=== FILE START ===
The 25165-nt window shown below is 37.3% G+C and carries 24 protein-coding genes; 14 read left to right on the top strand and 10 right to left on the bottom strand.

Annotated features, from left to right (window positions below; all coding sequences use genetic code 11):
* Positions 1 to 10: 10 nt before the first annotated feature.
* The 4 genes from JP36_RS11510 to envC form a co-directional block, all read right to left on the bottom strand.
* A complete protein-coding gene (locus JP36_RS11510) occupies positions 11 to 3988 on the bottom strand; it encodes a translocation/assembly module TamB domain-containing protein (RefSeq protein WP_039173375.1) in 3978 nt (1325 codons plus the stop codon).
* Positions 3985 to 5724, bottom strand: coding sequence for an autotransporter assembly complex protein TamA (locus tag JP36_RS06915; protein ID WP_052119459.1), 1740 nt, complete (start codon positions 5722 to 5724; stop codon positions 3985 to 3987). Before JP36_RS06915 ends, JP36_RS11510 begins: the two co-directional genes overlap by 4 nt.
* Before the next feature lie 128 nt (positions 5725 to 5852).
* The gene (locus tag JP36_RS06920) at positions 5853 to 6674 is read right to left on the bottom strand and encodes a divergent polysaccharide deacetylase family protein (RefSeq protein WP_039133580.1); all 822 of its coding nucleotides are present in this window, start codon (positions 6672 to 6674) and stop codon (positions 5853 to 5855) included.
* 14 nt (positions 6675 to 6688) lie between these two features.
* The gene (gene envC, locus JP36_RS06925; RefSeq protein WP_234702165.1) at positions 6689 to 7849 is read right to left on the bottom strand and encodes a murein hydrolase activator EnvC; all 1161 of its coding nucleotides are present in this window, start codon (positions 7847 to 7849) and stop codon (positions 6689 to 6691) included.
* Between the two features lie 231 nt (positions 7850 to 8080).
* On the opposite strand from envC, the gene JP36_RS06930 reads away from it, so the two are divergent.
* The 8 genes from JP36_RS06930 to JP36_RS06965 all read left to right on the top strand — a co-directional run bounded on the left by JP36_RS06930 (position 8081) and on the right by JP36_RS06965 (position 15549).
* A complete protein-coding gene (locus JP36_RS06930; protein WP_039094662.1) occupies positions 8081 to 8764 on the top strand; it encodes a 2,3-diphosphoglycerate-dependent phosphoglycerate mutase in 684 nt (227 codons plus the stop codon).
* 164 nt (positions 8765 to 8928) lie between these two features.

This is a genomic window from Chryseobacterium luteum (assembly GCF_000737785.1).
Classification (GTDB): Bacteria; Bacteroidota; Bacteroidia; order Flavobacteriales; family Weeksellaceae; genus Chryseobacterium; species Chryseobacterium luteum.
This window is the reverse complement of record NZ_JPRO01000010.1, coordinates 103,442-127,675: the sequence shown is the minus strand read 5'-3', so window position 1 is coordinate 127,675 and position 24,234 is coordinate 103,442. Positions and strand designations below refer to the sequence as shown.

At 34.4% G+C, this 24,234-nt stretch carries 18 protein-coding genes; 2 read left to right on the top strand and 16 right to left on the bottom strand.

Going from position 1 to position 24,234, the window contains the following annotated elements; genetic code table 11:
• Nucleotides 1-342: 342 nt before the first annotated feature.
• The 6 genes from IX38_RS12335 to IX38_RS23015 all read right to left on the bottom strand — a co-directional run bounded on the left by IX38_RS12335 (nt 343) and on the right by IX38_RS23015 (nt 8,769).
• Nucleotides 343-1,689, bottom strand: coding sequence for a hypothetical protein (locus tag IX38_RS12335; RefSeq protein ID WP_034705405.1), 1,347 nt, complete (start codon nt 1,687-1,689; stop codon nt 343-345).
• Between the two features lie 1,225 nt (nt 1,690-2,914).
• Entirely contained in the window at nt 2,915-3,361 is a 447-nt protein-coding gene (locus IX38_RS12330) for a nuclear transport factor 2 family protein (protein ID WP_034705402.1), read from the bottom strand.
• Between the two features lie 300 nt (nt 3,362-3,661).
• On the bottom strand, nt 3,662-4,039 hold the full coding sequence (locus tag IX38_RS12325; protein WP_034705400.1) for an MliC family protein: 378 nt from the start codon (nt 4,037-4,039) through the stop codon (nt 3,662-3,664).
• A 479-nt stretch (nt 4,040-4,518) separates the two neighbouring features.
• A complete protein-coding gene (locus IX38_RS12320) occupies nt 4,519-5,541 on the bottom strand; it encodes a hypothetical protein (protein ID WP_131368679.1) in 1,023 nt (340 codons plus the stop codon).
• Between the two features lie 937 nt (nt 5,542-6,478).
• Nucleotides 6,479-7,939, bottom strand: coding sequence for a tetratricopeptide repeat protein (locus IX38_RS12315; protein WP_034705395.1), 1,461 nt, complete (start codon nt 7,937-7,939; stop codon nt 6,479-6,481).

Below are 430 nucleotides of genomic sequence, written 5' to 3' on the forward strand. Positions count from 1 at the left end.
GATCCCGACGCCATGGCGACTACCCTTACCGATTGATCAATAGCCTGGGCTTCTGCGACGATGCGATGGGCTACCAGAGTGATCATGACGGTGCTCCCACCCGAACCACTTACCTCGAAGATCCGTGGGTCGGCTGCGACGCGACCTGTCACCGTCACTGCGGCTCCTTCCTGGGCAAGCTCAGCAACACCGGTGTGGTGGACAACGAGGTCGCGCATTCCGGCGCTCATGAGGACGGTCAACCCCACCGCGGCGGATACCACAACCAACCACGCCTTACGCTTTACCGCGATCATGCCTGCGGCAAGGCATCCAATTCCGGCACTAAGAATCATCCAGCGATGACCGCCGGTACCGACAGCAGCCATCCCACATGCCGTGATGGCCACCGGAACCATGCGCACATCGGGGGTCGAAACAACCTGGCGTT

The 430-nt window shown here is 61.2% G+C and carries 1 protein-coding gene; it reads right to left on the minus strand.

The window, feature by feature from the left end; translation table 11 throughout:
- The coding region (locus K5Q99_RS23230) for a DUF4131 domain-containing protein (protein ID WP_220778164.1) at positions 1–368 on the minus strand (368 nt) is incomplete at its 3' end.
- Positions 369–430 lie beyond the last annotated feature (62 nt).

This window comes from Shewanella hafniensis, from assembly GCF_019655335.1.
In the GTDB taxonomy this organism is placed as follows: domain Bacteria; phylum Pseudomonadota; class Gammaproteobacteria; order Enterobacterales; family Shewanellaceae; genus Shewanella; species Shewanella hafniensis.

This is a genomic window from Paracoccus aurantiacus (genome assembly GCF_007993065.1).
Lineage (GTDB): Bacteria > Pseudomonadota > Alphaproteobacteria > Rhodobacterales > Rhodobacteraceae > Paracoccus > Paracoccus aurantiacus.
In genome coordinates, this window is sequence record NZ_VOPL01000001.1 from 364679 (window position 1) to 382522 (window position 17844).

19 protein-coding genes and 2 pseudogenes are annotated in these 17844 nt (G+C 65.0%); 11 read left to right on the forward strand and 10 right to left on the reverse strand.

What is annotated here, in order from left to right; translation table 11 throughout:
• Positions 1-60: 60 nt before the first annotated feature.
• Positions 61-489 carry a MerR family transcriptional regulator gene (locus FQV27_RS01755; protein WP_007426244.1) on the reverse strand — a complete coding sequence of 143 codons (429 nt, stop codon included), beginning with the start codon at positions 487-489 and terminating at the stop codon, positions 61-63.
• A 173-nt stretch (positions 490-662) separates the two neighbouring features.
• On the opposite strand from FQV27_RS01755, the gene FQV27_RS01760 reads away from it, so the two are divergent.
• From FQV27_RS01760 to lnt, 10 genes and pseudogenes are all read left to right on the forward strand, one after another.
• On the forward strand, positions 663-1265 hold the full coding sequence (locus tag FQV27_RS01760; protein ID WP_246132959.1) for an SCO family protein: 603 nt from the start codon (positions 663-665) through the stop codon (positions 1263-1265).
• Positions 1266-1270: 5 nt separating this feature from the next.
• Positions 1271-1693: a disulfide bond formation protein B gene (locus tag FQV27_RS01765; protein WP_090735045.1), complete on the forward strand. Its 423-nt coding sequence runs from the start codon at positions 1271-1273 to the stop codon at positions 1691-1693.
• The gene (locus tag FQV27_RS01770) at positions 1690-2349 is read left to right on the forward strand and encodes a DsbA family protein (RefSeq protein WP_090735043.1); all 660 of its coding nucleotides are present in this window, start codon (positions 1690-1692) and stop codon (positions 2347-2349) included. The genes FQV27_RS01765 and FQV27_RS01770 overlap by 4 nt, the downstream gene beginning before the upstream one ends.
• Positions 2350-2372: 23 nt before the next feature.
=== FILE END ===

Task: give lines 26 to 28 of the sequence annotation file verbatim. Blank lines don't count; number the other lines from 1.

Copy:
• Between the two features lie 300 nt (nt 3,362-3,661).
• On the bottom strand, nt 3,662-4,039 hold the full coding sequence (locus tag IX38_RS12325; protein WP_034705400.1) for an MliC family protein: 378 nt from the start codon (nt 4,037-4,039) through the stop codon (nt 3,662-3,664).
• A 479-nt stretch (nt 4,040-4,518) separates the two neighbouring features.